June 28, 2010

Mars Ain't The Kind Of Place To Raise Your Kids


Noted actor James Franco is also less-noted artist James Franco. "THE DANGEROUS BOOK FOUR BOYS," his first exhibition, just opened at the latest [re]incarnation of Clocktower Gallery in lower Manhattan. It is curated by Beatrice Johnson and Alanna Heiss, who told the Wall Street Journal that Franco's work dealt with the "sexual confusion" our culture instills in young boys.:

The main gallery contains two wooden dollhouse-like structures, a wooden rocket ship and a fantasy playhouse, each a recreation of the structures featured within several of Franco's videos. The exhibit presents some twenty films and videos, including a collaborative work made with artist Carter, seven sculptures, dozens of photographs and drawings, site-specific video installations and ephemera.
Very busy. Beginning with a young man's destruction of a plywood playhouse in his first film in 2007, Franco has burned, shot up, or blown up various childhood play structures. Some of these, like the rocket playhouse above, have been re-fabricated for the exhibition. Others, like the two burned and bullet-ridden Little Tikes playhouses, are artifacts from the films.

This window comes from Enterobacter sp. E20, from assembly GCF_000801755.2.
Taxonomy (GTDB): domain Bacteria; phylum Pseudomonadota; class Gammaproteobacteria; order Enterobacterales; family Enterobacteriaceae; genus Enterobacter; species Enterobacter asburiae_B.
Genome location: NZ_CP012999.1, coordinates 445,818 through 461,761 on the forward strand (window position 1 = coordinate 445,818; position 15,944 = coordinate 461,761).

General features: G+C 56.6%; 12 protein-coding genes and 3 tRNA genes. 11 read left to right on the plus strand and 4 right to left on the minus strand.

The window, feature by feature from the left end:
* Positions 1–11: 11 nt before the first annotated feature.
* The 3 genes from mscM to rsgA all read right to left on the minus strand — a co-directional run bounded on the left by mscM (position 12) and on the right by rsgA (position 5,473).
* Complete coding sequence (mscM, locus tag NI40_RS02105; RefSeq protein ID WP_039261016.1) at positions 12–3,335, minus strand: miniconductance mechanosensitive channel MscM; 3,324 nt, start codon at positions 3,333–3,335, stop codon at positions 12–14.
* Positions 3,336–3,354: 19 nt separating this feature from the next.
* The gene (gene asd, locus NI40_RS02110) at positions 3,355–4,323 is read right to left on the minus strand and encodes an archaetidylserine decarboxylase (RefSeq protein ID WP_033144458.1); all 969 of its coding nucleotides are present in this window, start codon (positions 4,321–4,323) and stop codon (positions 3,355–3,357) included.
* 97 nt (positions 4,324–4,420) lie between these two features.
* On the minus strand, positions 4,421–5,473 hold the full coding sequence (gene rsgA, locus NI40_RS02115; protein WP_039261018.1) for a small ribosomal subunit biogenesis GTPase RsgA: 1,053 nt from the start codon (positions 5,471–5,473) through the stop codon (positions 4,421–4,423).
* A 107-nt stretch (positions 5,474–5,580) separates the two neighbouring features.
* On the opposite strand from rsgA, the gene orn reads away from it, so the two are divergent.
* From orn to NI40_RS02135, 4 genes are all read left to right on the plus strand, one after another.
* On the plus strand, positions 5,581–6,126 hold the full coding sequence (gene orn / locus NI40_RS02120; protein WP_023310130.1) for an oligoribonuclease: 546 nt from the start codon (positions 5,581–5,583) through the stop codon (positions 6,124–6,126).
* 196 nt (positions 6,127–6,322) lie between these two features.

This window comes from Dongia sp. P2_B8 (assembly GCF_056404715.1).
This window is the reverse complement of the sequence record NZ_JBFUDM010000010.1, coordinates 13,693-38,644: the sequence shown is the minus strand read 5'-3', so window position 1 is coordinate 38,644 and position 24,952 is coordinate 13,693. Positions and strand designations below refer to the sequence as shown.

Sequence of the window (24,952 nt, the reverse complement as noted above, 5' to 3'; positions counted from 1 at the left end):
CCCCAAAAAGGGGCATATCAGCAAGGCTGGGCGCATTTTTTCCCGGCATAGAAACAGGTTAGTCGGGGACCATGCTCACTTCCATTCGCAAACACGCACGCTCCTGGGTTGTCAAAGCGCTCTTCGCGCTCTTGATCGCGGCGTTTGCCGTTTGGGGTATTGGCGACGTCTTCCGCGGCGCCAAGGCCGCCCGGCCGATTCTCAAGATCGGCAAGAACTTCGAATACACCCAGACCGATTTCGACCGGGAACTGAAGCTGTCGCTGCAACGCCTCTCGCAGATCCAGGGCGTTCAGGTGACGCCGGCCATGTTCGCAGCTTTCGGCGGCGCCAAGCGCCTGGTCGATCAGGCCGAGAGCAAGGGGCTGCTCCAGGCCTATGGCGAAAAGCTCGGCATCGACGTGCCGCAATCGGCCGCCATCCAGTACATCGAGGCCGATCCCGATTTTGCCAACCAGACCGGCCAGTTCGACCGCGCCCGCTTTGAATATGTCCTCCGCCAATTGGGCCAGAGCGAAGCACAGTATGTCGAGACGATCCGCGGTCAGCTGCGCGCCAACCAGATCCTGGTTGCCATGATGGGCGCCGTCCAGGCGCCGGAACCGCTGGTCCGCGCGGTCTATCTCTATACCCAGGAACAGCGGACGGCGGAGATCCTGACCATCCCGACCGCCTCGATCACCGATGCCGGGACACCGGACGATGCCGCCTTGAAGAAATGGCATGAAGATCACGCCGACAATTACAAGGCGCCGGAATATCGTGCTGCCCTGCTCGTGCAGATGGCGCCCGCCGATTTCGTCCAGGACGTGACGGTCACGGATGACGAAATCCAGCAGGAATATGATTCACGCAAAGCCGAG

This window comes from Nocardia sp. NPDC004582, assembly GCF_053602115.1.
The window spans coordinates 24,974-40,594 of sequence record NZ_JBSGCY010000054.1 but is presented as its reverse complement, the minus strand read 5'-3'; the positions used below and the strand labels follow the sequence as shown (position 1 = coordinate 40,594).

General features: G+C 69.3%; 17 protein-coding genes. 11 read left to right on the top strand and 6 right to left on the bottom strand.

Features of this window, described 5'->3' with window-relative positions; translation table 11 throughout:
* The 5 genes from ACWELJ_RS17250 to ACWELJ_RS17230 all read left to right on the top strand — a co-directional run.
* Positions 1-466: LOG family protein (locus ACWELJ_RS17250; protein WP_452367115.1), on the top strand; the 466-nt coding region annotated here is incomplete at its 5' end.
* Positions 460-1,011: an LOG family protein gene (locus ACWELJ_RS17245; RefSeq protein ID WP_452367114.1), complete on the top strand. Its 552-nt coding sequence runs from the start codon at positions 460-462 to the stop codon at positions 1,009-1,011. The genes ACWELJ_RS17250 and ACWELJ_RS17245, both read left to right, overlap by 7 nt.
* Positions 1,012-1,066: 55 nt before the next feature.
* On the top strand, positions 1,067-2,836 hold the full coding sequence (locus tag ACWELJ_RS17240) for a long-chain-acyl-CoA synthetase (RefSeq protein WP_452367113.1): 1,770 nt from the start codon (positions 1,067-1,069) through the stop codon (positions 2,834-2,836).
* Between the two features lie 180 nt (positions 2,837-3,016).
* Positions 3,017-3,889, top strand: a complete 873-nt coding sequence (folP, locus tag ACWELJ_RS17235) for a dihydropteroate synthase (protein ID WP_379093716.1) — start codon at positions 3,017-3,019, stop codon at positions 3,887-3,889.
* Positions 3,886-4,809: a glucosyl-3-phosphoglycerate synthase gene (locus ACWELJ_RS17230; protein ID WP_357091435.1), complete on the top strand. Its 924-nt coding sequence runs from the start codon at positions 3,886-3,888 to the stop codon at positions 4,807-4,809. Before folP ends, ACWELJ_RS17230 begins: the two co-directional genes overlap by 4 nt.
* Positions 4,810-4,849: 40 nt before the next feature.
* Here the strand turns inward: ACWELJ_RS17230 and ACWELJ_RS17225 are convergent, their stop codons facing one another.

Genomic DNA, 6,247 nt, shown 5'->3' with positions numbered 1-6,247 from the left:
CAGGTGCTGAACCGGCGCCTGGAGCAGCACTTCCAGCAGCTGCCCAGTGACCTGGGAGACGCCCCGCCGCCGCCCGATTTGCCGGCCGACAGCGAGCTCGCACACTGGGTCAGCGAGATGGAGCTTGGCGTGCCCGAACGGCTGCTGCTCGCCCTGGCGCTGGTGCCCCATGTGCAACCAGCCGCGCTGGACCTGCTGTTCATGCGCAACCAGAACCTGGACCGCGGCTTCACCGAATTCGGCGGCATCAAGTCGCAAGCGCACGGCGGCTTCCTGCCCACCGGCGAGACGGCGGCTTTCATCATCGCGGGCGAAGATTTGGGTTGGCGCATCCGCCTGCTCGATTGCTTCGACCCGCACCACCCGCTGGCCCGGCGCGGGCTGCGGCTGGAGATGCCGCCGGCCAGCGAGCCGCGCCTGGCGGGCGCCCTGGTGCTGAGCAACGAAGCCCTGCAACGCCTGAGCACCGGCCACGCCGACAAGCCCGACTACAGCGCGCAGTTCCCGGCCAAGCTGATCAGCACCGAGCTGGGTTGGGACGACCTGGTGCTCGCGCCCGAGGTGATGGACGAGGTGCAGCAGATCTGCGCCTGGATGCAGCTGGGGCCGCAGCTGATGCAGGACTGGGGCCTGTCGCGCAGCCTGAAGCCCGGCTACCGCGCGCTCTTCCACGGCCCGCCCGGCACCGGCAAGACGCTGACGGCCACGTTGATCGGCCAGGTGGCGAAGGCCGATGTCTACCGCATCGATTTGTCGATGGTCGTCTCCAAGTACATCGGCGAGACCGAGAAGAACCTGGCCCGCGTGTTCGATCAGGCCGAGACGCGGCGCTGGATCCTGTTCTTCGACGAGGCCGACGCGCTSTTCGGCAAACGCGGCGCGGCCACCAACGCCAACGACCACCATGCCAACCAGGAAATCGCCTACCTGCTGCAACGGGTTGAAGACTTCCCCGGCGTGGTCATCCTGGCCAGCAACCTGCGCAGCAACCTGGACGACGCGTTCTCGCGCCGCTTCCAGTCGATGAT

With the easy realization of elaborate playground projects and the wanton demolition of gigantic plastic detritus, I would argue that Franco's work demarcates a previously unexamined connection between the muddled urges and societal expectations of boys and the sublimated woodworking fantasies of dads.

James Franco may just be the most important artist working in the medium of rockets since William Shatner.

The Dangerous Book Four Boys, through Sept 2010 at AIR Clocktower Gallery [artonair.org, image, too]
Portrait of the Artist as a Young Movie Star [wsj.com]

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